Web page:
solace

verb
so·​lace | \ ˈsä-ləs How to pronounce solace (audio) also ˈsō- \
solaced; solacing

Definition of solace

 (Entry 1 of 2)

transitive verb

1 : to give comfort to in grief or misfortune : console
2a : to make cheerful
b : amuse
3 : allay, soothe solace grief

solace

noun

Definition of solace (Entry 2 of 2)

1 : comfort in grief : alleviation of grief or anxiety
2 : a source of relief or consolation

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Other Words from solace

Verb

solacement \ ˈsä-​ləs-​mənt How to pronounce solacement (audio) also  ˈsō-​ \ noun
solacer noun

Synonyms & Antonyms for solace

Synonyms: Verb

Synonyms: Noun

Antonyms: Verb

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Take Solace in This Word Origin

Noun

Solace was borrowed into English in the 14th century (via Anglo-French) from Latin solacium, which in turn derives from the Latin verb solari, meaning "to console." As you may have guessed, "solari" is also the source of the English words "console" and "consolation" (formed by combination with the prefix com-). In addition to the noun function, "solace" can be used as a verb ("he was solaced by the company of his children"). Also related are the nouns "solacer" ("one who solaces") and "solacement" ("an act of solacing or the condition of being solaced" or "something that solaces").

Examples of solace in a Sentence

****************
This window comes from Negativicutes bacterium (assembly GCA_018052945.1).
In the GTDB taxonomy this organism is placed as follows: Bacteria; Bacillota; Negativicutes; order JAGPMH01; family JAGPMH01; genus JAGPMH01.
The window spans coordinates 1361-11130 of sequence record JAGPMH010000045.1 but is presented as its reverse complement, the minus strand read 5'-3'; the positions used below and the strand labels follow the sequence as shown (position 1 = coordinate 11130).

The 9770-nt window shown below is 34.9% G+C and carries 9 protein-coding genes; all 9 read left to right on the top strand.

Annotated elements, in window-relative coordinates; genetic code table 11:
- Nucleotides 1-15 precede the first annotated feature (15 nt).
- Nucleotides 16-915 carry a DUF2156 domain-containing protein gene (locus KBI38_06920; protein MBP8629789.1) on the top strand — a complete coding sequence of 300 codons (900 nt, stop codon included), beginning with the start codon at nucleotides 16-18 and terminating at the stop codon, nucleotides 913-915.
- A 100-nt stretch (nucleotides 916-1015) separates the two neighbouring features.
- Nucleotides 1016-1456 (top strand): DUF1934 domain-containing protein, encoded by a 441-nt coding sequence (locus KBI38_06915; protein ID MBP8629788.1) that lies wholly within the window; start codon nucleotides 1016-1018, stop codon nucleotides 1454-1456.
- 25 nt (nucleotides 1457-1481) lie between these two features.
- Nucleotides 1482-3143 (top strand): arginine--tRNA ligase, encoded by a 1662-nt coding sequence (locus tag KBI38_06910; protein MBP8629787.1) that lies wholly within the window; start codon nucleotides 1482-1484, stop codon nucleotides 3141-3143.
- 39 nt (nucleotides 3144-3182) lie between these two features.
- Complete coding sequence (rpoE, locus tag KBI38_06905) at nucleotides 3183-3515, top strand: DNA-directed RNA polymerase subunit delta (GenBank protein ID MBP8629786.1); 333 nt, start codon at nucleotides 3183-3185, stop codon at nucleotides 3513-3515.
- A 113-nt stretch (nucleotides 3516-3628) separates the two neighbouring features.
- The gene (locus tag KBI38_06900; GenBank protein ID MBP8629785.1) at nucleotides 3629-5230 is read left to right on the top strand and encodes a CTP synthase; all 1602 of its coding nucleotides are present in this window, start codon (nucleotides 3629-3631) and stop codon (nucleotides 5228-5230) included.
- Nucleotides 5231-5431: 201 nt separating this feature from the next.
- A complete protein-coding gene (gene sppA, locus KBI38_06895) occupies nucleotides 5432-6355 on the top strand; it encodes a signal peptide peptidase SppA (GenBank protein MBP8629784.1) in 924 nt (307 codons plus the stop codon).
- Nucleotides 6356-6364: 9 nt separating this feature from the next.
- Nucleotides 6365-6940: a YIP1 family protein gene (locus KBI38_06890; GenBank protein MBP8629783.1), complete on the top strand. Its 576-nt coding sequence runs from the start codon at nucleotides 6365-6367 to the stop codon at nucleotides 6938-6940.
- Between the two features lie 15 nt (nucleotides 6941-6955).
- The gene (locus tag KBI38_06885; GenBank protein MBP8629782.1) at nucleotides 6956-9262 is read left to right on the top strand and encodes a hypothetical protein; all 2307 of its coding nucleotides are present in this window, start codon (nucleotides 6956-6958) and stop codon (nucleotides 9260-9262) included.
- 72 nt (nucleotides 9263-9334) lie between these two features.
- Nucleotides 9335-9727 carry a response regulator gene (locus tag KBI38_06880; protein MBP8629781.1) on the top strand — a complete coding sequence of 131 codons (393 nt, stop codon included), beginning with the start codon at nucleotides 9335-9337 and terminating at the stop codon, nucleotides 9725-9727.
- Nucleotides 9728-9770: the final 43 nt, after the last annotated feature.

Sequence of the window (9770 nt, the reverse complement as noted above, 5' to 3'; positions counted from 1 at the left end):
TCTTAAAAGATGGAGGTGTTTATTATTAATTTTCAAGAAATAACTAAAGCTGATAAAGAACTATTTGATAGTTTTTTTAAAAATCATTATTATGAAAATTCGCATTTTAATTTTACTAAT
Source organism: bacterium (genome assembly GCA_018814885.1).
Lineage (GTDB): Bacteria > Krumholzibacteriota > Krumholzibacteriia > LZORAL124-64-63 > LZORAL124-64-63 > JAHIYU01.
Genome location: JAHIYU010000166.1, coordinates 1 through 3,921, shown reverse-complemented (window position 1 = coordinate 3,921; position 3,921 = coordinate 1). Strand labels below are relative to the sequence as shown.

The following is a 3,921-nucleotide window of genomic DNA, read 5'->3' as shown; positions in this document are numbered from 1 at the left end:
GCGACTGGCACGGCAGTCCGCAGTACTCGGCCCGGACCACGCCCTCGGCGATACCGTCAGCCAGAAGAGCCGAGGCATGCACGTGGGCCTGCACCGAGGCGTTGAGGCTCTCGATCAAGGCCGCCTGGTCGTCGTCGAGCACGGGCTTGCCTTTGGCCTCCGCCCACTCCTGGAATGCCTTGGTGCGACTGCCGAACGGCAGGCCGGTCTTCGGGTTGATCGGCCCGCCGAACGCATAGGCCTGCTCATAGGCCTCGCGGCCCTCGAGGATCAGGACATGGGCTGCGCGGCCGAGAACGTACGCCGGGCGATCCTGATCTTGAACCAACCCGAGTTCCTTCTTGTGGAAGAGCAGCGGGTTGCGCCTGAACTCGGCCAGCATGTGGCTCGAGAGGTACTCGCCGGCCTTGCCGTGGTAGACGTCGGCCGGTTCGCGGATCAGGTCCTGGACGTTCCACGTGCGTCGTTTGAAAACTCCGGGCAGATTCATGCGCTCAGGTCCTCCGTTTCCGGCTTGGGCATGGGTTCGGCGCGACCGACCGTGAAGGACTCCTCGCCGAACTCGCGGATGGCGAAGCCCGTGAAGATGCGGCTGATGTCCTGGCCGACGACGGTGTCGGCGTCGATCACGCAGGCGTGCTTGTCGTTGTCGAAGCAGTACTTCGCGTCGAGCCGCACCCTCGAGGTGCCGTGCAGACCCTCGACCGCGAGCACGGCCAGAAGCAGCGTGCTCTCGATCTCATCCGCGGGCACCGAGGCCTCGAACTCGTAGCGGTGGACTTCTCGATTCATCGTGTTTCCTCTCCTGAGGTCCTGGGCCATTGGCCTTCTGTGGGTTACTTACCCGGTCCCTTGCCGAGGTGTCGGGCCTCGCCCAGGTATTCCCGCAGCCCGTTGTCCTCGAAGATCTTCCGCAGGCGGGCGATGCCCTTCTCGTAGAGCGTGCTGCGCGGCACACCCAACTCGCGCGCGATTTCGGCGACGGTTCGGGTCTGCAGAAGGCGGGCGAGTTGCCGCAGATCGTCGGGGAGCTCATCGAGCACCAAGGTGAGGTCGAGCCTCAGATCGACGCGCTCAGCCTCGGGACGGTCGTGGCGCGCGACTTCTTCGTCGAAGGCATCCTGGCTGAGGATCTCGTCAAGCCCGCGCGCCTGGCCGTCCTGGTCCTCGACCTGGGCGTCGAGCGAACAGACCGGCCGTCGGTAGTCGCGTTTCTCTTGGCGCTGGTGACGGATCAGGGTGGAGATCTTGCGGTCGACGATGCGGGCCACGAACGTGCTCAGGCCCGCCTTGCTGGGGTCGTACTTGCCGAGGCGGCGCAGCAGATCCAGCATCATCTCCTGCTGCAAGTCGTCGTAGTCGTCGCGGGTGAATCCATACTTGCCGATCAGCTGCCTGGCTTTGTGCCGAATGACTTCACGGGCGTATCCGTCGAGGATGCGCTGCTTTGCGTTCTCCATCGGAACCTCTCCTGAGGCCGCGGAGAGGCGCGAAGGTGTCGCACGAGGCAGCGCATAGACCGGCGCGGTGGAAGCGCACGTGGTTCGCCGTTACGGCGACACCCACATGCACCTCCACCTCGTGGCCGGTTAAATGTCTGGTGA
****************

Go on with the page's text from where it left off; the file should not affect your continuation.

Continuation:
Verb Solaced by an abundance of whisky, champagne and cigars, he always bounced back, restoring and recreating himself through intensely active immersion in one or another of his varied interests … — Robert Kuttner, New York Times Book Review, 23 Oct. 1988 In this deplorable state, I contrived to do, what I take to have been, three Objective things. I got Mr. Franklin his sherry; I retired to my own room; and I solaced myself with the most composing pipe of tobacco I ever remember to have smoked in my life. — Wilkie Collins, The Moonstone, 1868 … and it was settled that Mr. Jones should be sent for early in the morning if Miss Bennet were not decidedly better. Bingley was quite uncomfortable; his sisters declared that they were miserable. They solaced their wretchedness, however, by duets after supper … — Jane Austen, Pride and Prejudice, 1813 counselors did their best to solace the bereaved children I solaced myself with a book while I waited for the bus. Noun Think your city's suffering? Imagine if your favorite team bolted town after 41 seasons, not for some cosmopolitan burg but a dusty outpost where oil derricks qualify as urban skyline. Now imagine turning to your city's other teams for solace only to find each to be avert-your-eyes abysmal. — Chris Ballard, Sports Illustrated, 10 Nov. 2008 It's important to explain what's going on, but some parents tell their child too much—about being lonely and frightened, about dates they're going on. Instead of the parent offering emotional solace to the child, the child is expected to provide it for the adult. People, 4 Mar. 2002 Poe's poem is a morbidly sentimental threnody on the same theme: the speaker blames the envious angels for taking his beloved from this world, and finds solace in lying beside her grave. — David Lodge, The Art of Fiction, 1992 Her presence was a great solace for me. the kind words brought a little solace to the grieving widow